I’m sure many of us can think of contemporary social contagions, both negative and positive. Today I’m going to consider just one example from this summer. When celebrated Olympic gymnast, Simone Biles, decided to withdraw from the 2021 individual all-around competition to protect her mental health, her decision set a wave in motion. “I say put mental health first,” Biles said. “Because if you don’t, then you’re not going to enjoy your sport and you’re not going to succeed as much as you want to. So it’s OK sometimes to even sit out the big competitions to focus on yourself, because it shows how strong of a competitor and person that you really are — rather than just battle through it.” We’re just going to sit with that for a moment. Such a powerful statement about what matters most. Afterward, although a few commentators accused Biles of being a “quitter,” Biles’ decision to prioritize her mental health was generally widely praised and credited with starting a wider conversation about the role of mental health in sports. Other gymnasts relayed their own stories of struggle as a result of her sharing. Biles sent a message to all of us about the power of prioritizing health over performance. Before she withdrew from the competition, Twitter celebrated the gymnast’s excellence in her sport by creating a Simone Biles emoji that appeared whenever someone used the #SimoneBiles. After she withdrew, people continued to use that emoji, along with another hashtag: #mentalhealthfirst. Simone Biles taught us all that this is what excellence looks like. 

The ideas we share, the emotions we express, the stories we tell ourselves and others, all have the power to spread. Will we spread fear and distrust this year, building more false idols? Or will we spread something different, building a sanctuary of healing with our words, our hopes, and our actions? 

I want to clarify that I’m not encouraging anyone to spread toxic positivity – to “just be positive” in the face of suffering. Pretending that things are ok, when they’re not, is another form of idol worship at a time when the truth demands to be seen. Let’s be honest about the threats of our world, but let’s think about how we respond to them. One of my other mentors, Josh Feldman, says that “Our daily experiences are a laboratory for the invention of the future.” When we are in a lab, trying to create the next great invention, sometimes the experiment goes wrong. The data we collect from each experiment, even the failed ones, help us decide what to try next. We are not here to deny the darkness. We are not here to ignore the facts. We are here to decide what to do with them.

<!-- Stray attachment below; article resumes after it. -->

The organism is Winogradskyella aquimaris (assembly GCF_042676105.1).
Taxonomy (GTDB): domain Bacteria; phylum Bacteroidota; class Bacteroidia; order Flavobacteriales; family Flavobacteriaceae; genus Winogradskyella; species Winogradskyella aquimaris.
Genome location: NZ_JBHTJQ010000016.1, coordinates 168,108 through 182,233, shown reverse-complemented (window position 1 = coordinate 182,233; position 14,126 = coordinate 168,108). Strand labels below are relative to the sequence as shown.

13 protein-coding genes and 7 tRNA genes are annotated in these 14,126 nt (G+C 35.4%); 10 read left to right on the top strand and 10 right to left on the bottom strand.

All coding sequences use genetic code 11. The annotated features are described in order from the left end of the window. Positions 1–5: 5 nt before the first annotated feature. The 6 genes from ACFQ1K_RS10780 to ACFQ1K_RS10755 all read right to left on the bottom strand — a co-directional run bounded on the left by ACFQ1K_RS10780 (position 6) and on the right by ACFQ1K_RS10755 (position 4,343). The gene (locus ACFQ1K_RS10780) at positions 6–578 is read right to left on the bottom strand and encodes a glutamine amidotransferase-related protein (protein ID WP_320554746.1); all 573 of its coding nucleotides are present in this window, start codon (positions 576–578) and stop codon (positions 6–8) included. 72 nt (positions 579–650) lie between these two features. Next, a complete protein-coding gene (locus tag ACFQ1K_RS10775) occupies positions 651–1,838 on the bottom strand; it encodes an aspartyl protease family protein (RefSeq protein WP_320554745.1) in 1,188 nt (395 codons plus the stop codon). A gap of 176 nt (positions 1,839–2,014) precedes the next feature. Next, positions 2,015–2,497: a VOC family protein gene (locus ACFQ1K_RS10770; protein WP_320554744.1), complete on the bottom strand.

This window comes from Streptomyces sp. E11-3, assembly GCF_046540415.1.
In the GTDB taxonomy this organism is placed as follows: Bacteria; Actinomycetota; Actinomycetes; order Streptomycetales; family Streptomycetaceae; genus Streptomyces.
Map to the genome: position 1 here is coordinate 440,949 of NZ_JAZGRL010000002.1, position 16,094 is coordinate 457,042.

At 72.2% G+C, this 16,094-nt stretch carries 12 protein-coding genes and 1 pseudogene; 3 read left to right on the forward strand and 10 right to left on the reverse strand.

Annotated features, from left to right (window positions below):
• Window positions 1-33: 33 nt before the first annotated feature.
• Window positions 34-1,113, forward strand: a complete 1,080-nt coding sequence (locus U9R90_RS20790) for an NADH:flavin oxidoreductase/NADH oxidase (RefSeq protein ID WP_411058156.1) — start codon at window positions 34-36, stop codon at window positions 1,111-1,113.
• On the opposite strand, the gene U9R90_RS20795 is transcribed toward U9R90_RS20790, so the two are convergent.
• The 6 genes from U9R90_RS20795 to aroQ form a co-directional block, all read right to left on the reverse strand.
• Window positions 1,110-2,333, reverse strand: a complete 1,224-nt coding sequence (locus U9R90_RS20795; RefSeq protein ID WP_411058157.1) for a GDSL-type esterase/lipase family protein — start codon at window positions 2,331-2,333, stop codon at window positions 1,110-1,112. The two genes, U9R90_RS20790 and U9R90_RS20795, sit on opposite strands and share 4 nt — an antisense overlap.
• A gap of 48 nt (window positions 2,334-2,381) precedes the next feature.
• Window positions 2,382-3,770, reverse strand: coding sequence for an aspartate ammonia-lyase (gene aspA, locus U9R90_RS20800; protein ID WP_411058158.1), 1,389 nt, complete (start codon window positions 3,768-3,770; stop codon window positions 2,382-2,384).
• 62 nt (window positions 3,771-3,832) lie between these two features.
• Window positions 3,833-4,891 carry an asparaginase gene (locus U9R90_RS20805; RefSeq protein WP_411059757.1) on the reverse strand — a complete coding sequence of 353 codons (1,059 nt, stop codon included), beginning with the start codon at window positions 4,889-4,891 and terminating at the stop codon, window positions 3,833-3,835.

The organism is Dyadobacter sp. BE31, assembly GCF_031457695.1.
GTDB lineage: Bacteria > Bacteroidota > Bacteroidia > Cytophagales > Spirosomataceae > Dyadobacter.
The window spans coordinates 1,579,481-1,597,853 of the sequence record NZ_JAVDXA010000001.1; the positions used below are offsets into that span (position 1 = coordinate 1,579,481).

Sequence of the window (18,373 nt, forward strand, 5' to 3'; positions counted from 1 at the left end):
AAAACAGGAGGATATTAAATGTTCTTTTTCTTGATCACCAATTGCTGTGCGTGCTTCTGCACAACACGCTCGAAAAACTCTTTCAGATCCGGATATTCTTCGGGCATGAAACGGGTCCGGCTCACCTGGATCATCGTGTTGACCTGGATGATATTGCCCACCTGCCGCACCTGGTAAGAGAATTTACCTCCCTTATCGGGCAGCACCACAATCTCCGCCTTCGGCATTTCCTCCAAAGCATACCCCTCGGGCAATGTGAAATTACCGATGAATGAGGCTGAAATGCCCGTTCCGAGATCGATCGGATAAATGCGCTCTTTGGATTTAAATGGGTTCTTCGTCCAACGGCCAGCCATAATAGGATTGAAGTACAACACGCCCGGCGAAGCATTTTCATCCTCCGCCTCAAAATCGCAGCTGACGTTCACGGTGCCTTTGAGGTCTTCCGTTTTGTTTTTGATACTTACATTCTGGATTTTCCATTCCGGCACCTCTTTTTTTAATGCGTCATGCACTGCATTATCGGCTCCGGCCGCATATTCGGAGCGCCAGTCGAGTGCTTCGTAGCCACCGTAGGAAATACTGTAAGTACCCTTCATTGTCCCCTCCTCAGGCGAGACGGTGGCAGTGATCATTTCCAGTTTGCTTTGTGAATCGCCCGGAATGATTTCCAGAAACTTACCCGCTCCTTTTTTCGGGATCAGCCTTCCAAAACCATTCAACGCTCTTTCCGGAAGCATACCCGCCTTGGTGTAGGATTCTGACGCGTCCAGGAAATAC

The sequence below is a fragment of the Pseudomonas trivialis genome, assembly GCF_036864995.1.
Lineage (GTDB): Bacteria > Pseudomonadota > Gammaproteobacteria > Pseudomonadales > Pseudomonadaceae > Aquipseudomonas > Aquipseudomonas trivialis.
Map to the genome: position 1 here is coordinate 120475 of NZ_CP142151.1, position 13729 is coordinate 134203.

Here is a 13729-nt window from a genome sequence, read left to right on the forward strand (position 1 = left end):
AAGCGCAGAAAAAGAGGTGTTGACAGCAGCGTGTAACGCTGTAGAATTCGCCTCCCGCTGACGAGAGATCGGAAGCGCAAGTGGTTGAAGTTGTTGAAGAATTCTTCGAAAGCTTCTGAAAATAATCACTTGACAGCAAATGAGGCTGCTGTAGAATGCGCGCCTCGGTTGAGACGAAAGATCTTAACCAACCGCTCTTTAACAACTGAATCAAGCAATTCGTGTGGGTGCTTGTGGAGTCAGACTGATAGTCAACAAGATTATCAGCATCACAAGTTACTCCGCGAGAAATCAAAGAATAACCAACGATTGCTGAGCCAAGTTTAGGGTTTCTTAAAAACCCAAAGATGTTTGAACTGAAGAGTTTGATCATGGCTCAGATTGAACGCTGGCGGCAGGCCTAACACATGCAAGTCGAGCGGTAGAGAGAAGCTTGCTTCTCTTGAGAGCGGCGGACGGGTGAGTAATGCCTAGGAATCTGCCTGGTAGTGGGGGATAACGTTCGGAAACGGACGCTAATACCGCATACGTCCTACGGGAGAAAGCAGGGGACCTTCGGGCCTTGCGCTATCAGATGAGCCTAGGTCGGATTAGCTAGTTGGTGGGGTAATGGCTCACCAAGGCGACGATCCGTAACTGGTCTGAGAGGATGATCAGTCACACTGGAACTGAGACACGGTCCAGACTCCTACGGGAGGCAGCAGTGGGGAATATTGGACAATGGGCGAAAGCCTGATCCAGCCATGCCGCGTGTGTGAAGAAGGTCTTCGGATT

What if the Israelites had approached their fear with curiosity and honesty while Moses was on the mountain? “Wow,” one might have said to the other. “I’m really scared right now. I’m not sure when Moses is coming back and I’m having a hard time trusting that we will be safe in the future.” That’s a truth worth sharing. “I’m afraid too,” the other might have responded. “Thank you for telling me. I’m grateful to know I’m not alone.” Vulnerable sharing, supporting one another, and speaking from your own experience, are also contagious behaviors. That might have been a better response to the facts of their fear.

The new year has begun and there’s still a lot of darkness around us. From the ongoing uncertainty of the coronavirus contagion to the horrific effects of climate change, gun violence, and systemic oppression.The pandemic taught us that the health of one person can change the health of the world. Social contagion theory teaches, and our Torah shows us, that the hope, courage, voice, and generosity of one person can change the world too. 

So I return to the question I posed at the beginning: What will you spread this year? How will you respond to the darkness? And how will you model what you want to see in your community when you show up as part of it? 

Anne Lammott writes, “Sometimes hope is a radical act, sometimes a quietly merciful response, sometimes a second wind, or just an increased awareness of goodness and beauty.” This year, spreading hope, wonder, or resilience may be a small act of bravery for you, an attempt to plot a better course, even when you feel the current pulling in another direction. Maybe it feels like a radical act, taking a bold step into the sea of your uncertainty, like Nachshon, or bringing the timbrel with you, like Miriam, because some part of you believes redemption is possible. Maybe you’ll put your mental health first and inspire others to do the same, like Simone Biles. Maybe yours will be the voice that encourages others to join the song.